hello,(adsbygoogle = window.adsbygoogle || []).push({});

i need to prove:

_______________________

if a differentiable function f:(a,b) ----> R (reals) assumes a max or a min at some x element of (a,b), prove that f'(x) = 0. why is this assertion false when [a,b] replaces (a,b)?

_______________________

-I'm stumped at where to start...because if i knew that f was continuous on [a,b] and f(a) = f(b), this would be Rolle's thm...which i think i could prove...

-or if f(a) did not equal f(b), then maybe i could get somewhere by mean value thm... (that is, if f was cont on [a,b])

-BUT i dont know that f is cont on [a,b]...

-the only thing i know given what I have is that since f is differentiable on (a,b) then its derivative f'(x) has the intermediate value property....can this get me anywhere?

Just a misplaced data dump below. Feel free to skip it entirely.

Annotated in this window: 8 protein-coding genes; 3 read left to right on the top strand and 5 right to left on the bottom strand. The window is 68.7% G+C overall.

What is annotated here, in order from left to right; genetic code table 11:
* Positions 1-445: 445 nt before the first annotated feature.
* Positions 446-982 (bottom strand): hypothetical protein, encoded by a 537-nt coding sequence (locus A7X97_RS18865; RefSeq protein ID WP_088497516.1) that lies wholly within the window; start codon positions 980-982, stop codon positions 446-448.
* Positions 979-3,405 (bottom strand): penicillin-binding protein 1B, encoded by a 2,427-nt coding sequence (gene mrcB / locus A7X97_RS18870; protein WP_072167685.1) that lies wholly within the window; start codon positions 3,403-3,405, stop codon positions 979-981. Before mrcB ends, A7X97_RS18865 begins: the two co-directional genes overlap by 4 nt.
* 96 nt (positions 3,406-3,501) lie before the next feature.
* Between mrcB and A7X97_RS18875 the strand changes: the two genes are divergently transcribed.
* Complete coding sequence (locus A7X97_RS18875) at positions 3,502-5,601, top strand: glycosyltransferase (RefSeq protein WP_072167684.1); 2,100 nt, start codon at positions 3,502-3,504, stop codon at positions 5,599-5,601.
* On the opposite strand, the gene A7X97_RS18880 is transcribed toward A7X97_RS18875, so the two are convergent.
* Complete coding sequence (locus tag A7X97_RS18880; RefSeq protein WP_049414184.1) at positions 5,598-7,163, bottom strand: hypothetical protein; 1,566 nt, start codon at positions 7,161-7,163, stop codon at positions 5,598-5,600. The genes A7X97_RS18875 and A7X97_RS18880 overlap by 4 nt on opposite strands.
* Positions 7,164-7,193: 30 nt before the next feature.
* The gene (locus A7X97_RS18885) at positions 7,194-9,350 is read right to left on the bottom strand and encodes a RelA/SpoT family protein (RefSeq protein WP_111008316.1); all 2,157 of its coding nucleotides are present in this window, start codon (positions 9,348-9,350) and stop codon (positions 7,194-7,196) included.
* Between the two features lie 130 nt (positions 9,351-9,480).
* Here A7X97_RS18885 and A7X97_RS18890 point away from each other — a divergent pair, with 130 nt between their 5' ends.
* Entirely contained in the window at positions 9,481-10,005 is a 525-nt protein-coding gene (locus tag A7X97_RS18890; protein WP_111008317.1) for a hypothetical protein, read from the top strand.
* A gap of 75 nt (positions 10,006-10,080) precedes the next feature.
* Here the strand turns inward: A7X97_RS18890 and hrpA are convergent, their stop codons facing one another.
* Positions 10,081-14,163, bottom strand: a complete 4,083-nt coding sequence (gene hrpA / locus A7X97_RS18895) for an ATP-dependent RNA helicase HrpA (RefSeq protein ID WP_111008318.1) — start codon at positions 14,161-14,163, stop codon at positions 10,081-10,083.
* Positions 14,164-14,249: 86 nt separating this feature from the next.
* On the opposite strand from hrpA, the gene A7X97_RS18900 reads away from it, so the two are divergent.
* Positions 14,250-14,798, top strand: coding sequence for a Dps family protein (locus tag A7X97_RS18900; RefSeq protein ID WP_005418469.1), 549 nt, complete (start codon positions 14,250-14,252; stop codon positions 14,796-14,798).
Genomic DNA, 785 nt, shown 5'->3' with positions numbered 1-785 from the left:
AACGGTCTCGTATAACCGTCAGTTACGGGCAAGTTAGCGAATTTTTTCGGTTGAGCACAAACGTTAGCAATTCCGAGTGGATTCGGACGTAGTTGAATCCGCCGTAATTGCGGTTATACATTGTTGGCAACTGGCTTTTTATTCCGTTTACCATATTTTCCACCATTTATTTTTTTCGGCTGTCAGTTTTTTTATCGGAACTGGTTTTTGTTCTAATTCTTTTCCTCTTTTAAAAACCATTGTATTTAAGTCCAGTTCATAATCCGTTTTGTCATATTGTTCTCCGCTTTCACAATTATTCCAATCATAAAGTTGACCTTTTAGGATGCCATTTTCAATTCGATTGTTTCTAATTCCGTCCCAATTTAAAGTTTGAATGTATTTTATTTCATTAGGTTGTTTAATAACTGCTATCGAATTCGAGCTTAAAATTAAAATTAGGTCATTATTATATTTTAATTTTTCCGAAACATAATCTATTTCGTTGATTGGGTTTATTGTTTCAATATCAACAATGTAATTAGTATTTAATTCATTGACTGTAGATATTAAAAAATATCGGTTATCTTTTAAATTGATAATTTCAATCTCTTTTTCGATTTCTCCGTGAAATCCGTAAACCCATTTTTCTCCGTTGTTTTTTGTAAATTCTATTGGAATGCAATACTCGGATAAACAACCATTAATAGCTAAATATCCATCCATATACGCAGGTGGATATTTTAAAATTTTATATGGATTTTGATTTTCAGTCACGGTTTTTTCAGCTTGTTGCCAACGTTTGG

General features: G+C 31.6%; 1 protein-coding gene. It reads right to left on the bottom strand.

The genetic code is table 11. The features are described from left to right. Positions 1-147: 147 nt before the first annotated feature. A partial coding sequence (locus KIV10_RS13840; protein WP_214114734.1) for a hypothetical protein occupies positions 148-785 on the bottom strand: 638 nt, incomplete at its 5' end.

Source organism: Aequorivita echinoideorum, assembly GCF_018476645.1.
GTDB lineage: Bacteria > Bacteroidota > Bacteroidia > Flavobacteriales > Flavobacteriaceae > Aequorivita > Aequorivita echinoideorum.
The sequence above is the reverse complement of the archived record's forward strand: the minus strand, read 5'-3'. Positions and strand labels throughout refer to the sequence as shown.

-any help on how to get started on this proof would be greatly appreciated! thanks for reading through my lengthy post! :)

**Physics Forums | Science Articles, Homework Help, Discussion**

Dismiss Notice

Join Physics Forums Today!

The friendliest, high quality science and math community on the planet! Everyone who loves science is here!

The friendliest, high quality science and math community on the planet! Everyone who loves science is here!

# Homework Help: Analysis- if f assumes max/min for x in (a,b) prove f'(x) = 0

**Physics Forums | Science Articles, Homework Help, Discussion**